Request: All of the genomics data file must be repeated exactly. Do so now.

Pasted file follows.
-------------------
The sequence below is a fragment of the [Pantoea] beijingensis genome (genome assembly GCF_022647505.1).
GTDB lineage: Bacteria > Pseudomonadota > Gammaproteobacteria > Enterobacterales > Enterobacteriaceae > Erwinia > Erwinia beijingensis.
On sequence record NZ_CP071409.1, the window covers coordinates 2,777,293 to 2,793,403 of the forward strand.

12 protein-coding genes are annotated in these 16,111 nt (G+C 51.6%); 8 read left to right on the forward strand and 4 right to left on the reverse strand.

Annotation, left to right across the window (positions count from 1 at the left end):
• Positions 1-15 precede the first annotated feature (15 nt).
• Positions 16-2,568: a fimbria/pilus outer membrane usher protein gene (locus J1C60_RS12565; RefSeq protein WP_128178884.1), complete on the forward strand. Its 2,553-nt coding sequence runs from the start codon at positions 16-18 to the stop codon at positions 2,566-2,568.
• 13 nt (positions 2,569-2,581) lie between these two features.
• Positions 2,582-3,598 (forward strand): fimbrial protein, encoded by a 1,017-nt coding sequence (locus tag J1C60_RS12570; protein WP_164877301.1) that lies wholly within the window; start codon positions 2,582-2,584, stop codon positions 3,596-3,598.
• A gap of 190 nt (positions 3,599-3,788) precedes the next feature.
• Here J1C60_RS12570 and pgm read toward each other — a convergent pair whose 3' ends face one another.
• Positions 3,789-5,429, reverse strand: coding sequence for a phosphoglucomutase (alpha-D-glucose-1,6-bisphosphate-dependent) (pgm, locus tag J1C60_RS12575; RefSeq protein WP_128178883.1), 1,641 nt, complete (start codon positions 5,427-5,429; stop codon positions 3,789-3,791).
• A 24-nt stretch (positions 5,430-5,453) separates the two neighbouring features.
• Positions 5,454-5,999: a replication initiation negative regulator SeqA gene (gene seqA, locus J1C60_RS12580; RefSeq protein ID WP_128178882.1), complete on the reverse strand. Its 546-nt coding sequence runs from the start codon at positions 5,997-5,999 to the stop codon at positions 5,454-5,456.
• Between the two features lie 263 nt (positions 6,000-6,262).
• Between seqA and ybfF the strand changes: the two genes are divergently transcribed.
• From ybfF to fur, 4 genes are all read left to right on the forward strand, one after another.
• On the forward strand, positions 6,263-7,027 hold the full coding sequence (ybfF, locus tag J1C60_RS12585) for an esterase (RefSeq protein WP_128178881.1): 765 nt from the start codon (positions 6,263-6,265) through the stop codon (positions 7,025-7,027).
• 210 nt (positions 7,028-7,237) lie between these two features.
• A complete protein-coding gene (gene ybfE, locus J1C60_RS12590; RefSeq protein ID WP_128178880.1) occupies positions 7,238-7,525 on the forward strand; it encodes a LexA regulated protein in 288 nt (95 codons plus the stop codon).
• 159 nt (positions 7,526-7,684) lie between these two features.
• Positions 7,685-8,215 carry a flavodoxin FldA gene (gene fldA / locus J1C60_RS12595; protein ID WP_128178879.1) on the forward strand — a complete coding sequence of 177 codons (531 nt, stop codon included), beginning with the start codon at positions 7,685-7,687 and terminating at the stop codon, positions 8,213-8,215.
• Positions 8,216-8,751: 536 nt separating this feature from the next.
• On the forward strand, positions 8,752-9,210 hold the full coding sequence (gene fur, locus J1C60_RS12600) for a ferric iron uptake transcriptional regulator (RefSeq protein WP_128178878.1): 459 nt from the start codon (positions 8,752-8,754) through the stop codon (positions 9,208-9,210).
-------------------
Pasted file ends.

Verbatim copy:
The sequence below is a fragment of the [Pantoea] beijingensis genome (genome assembly GCF_022647505.1).
GTDB lineage: Bacteria > Pseudomonadota > Gammaproteobacteria > Enterobacterales > Enterobacteriaceae > Erwinia > Erwinia beijingensis.
On sequence record NZ_CP071409.1, the window covers coordinates 2,777,293 to 2,793,403 of the forward strand.

12 protein-coding genes are annotated in these 16,111 nt (G+C 51.6%); 8 read left to right on the forward strand and 4 right to left on the reverse strand.

Annotation, left to right across the window (positions count from 1 at the left end):
• Positions 1-15 precede the first annotated feature (15 nt).
• Positions 16-2,568: a fimbria/pilus outer membrane usher protein gene (locus J1C60_RS12565; RefSeq protein WP_128178884.1), complete on the forward strand. Its 2,553-nt coding sequence runs from the start codon at positions 16-18 to the stop codon at positions 2,566-2,568.
• 13 nt (positions 2,569-2,581) lie between these two features.
• Positions 2,582-3,598 (forward strand): fimbrial protein, encoded by a 1,017-nt coding sequence (locus tag J1C60_RS12570; protein WP_164877301.1) that lies wholly within the window; start codon positions 2,582-2,584, stop codon positions 3,596-3,598.
• A gap of 190 nt (positions 3,599-3,788) precedes the next feature.
• Here J1C60_RS12570 and pgm read toward each other — a convergent pair whose 3' ends face one another.
• Positions 3,789-5,429, reverse strand: coding sequence for a phosphoglucomutase (alpha-D-glucose-1,6-bisphosphate-dependent) (pgm, locus tag J1C60_RS12575; RefSeq protein WP_128178883.1), 1,641 nt, complete (start codon positions 5,427-5,429; stop codon positions 3,789-3,791).
• A 24-nt stretch (positions 5,430-5,453) separates the two neighbouring features.
• Positions 5,454-5,999: a replication initiation negative regulator SeqA gene (gene seqA, locus J1C60_RS12580; RefSeq protein ID WP_128178882.1), complete on the reverse strand. Its 546-nt coding sequence runs from the start codon at positions 5,997-5,999 to the stop codon at positions 5,454-5,456.
• Between the two features lie 263 nt (positions 6,000-6,262).
• Between seqA and ybfF the strand changes: the two genes are divergently transcribed.
• From ybfF to fur, 4 genes are all read left to right on the forward strand, one after another.
• On the forward strand, positions 6,263-7,027 hold the full coding sequence (ybfF, locus tag J1C60_RS12585) for an esterase (RefSeq protein WP_128178881.1): 765 nt from the start codon (positions 6,263-6,265) through the stop codon (positions 7,025-7,027).
• 210 nt (positions 7,028-7,237) lie between these two features.
• A complete protein-coding gene (gene ybfE, locus J1C60_RS12590; RefSeq protein ID WP_128178880.1) occupies positions 7,238-7,525 on the forward strand; it encodes a LexA regulated protein in 288 nt (95 codons plus the stop codon).
• 159 nt (positions 7,526-7,684) lie between these two features.
• Positions 7,685-8,215 carry a flavodoxin FldA gene (gene fldA / locus J1C60_RS12595; protein ID WP_128178879.1) on the forward strand — a complete coding sequence of 177 codons (531 nt, stop codon included), beginning with the start codon at positions 7,685-7,687 and terminating at the stop codon, positions 8,213-8,215.
• Positions 8,216-8,751: 536 nt separating this feature from the next.
• On the forward strand, positions 8,752-9,210 hold the full coding sequence (gene fur, locus J1C60_RS12600) for a ferric iron uptake transcriptional regulator (RefSeq protein WP_128178878.1): 459 nt from the start codon (positions 8,752-8,754) through the stop codon (positions 9,208-9,210).